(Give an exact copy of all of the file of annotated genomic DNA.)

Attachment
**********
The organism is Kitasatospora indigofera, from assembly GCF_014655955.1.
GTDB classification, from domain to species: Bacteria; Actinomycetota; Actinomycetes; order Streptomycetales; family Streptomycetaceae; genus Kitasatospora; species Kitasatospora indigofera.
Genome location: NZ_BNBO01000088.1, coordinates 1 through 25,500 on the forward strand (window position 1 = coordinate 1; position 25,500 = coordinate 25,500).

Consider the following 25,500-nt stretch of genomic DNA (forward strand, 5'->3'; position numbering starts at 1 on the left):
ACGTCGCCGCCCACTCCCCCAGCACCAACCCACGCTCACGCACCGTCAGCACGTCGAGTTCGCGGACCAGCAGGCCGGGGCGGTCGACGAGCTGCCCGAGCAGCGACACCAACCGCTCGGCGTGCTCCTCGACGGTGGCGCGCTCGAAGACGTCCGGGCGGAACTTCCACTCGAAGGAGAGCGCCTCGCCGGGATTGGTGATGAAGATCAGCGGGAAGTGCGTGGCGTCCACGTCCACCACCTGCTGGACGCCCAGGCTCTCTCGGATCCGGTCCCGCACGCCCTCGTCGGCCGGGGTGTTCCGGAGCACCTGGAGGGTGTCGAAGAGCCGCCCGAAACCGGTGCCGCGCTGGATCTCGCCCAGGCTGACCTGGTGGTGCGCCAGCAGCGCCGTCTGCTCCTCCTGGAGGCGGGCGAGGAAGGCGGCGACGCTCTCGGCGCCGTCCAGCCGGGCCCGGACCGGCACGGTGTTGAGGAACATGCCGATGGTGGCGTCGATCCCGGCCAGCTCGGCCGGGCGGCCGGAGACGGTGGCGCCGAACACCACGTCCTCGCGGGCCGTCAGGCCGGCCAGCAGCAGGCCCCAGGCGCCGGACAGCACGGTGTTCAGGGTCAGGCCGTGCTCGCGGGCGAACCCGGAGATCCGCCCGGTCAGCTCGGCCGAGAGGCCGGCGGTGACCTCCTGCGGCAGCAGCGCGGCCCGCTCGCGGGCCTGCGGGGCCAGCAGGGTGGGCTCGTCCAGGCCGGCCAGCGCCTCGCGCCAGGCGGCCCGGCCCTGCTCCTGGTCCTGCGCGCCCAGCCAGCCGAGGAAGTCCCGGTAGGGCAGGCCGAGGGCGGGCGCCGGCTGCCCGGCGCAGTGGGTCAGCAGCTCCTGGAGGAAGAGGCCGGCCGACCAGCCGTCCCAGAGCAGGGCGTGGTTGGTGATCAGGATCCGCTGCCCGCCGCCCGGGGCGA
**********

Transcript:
The organism is Kitasatospora indigofera, from assembly GCF_014655955.1.
GTDB classification, from domain to species: Bacteria; Actinomycetota; Actinomycetes; order Streptomycetales; family Streptomycetaceae; genus Kitasatospora; species Kitasatospora indigofera.
Genome location: NZ_BNBO01000088.1, coordinates 1 through 25,500 on the forward strand (window position 1 = coordinate 1; position 25,500 = coordinate 25,500).

Consider the following 25,500-nt stretch of genomic DNA (forward strand, 5'->3'; position numbering starts at 1 on the left):
ACGTCGCCGCCCACTCCCCCAGCACCAACCCACGCTCACGCACCGTCAGCACGTCGAGTTCGCGGACCAGCAGGCCGGGGCGGTCGACGAGCTGCCCGAGCAGCGACACCAACCGCTCGGCGTGCTCCTCGACGGTGGCGCGCTCGAAGACGTCCGGGCGGAACTTCCACTCGAAGGAGAGCGCCTCGCCGGGATTGGTGATGAAGATCAGCGGGAAGTGCGTGGCGTCCACGTCCACCACCTGCTGGACGCCCAGGCTCTCTCGGATCCGGTCCCGCACGCCCTCGTCGGCCGGGGTGTTCCGGAGCACCTGGAGGGTGTCGAAGAGCCGCCCGAAACCGGTGCCGCGCTGGATCTCGCCCAGGCTGACCTGGTGGTGCGCCAGCAGCGCCGTCTGCTCCTCCTGGAGGCGGGCGAGGAAGGCGGCGACGCTCTCGGCGCCGTCCAGCCGGGCCCGGACCGGCACGGTGTTGAGGAACATGCCGATGGTGGCGTCGATCCCGGCCAGCTCGGCCGGGCGGCCGGAGACGGTGGCGCCGAACACCACGTCCTCGCGGGCCGTCAGGCCGGCCAGCAGCAGGCCCCAGGCGCCGGACAGCACGGTGTTCAGGGTCAGGCCGTGCTCGCGGGCGAACCCGGAGATCCGCCCGGTCAGCTCGGCCGAGAGGCCGGCGGTGACCTCCTGCGGCAGCAGCGCGGCCCGCTCGCGGGCCTGCGGGGCCAGCAGGGTGGGCTCGTCCAGGCCGGCCAGCGCCTCGCGCCAGGCGGCCCGGCCCTGCTCCTGGTCCTGCGCGCCCAGCCAGCCGAGGAAGTCCCGGTAGGGCAGGCCGAGGGCGGGCGCCGGCTGCCCGGCGCAGTGGGTCAGCAGCTCCTGGAGGAAGAGGCCGGCCGACCAGCCGTCCCAGAGCAGGGCGTGGTTGGTGATCAGGATCCGCTGCCCGCCGCCCGGGGCGA